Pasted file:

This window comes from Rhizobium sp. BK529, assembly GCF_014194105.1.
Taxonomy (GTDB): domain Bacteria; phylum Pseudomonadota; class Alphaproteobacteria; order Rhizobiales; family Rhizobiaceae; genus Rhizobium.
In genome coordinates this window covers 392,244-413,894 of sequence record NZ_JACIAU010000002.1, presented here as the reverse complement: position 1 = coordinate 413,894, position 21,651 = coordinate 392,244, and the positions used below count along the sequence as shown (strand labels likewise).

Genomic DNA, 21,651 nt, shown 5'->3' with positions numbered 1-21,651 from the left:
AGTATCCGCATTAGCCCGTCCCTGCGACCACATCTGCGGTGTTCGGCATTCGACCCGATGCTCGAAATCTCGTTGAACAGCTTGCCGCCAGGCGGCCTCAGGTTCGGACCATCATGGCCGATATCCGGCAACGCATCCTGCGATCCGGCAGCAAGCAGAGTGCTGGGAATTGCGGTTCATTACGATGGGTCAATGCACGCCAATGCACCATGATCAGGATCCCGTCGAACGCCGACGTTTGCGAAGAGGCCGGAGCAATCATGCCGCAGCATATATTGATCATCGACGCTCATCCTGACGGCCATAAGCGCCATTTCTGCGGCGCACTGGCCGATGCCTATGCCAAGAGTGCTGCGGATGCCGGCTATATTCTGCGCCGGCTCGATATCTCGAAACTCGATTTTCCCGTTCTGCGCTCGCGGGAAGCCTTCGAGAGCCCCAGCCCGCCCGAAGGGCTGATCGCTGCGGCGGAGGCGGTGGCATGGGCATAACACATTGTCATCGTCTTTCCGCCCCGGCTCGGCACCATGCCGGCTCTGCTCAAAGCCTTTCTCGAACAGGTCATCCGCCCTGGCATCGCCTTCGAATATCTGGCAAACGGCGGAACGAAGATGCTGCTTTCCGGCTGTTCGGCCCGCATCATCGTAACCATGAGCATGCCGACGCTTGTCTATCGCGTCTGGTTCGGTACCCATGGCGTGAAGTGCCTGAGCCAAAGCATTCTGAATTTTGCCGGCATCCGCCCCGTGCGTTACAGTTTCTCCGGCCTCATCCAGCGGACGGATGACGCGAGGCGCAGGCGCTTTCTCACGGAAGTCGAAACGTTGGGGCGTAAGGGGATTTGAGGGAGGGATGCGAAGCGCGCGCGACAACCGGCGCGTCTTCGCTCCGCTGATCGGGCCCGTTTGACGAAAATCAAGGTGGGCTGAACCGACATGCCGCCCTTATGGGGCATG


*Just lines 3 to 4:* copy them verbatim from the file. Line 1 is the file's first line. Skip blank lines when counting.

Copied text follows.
In genome coordinates this window covers 392,244-413,894 of sequence record NZ_JACIAU010000002.1, presented here as the reverse complement: position 1 = coordinate 413,894, position 21,651 = coordinate 392,244, and the positions used below count along the sequence as shown (strand labels likewise).

Genomic DNA, 21,651 nt, shown 5'->3' with positions numbered 1-21,651 from the left: